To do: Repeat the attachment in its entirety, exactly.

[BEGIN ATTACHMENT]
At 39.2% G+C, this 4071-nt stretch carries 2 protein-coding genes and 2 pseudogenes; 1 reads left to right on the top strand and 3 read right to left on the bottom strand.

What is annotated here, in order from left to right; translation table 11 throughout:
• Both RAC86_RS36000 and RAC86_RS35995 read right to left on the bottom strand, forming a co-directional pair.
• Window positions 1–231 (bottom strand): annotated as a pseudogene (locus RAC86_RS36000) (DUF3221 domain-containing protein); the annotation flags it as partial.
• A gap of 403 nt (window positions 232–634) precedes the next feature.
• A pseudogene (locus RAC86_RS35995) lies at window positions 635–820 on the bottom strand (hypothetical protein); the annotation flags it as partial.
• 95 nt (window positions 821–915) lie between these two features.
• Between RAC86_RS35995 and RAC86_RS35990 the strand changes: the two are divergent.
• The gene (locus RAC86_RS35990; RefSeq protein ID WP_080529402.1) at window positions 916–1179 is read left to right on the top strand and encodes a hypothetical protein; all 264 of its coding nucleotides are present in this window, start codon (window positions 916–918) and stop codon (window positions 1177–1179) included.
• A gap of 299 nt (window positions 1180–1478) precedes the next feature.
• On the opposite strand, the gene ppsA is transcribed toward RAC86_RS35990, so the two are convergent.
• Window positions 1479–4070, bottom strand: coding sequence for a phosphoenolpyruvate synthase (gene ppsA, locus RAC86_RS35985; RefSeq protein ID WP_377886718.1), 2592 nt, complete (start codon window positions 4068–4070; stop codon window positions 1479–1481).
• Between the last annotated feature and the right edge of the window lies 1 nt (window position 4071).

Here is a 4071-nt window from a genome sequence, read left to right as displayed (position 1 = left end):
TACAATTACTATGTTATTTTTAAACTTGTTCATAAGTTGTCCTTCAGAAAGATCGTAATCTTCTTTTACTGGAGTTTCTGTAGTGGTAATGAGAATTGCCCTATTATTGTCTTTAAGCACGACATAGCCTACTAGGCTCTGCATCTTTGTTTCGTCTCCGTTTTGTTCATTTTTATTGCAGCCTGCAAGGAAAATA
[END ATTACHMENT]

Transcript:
At 39.2% G+C, this 4071-nt stretch carries 2 protein-coding genes and 2 pseudogenes; 1 reads left to right on the top strand and 3 read right to left on the bottom strand.

What is annotated here, in order from left to right; translation table 11 throughout:
• Both RAC86_RS36000 and RAC86_RS35995 read right to left on the bottom strand, forming a co-directional pair.
• Window positions 1–231 (bottom strand): annotated as a pseudogene (locus RAC86_RS36000) (DUF3221 domain-containing protein); the annotation flags it as partial.
• A gap of 403 nt (window positions 232–634) precedes the next feature.
• A pseudogene (locus RAC86_RS35995) lies at window positions 635–820 on the bottom strand (hypothetical protein); the annotation flags it as partial.
• 95 nt (window positions 821–915) lie between these two features.
• Between RAC86_RS35995 and RAC86_RS35990 the strand changes: the two are divergent.
• The gene (locus RAC86_RS35990; RefSeq protein ID WP_080529402.1) at window positions 916–1179 is read left to right on the top strand and encodes a hypothetical protein; all 264 of its coding nucleotides are present in this window, start codon (window positions 916–918) and stop codon (window positions 1177–1179) included.
• A gap of 299 nt (window positions 1180–1478) precedes the next feature.
• On the opposite strand, the gene ppsA is transcribed toward RAC86_RS35990, so the two are convergent.
• Window positions 1479–4070, bottom strand: coding sequence for a phosphoenolpyruvate synthase (gene ppsA, locus RAC86_RS35985; RefSeq protein ID WP_377886718.1), 2592 nt, complete (start codon window positions 4068–4070; stop codon window positions 1479–1481).
• Between the last annotated feature and the right edge of the window lies 1 nt (window position 4071).

Here is a 4071-nt window from a genome sequence, read left to right as displayed (position 1 = left end):
TACAATTACTATGTTATTTTTAAACTTGTTCATAAGTTGTCCTTCAGAAAGATCGTAATCTTCTTTTACTGGAGTTTCTGTAGTGGTAATGAGAATTGCCCTATTATTGTCTTTAAGCACGACATAGCCTACTAGGCTCTGCATCTTTGTTTCGTCTCCGTTTTGTTCATTTTTATTGCAGCCTGCAAGGAAAATA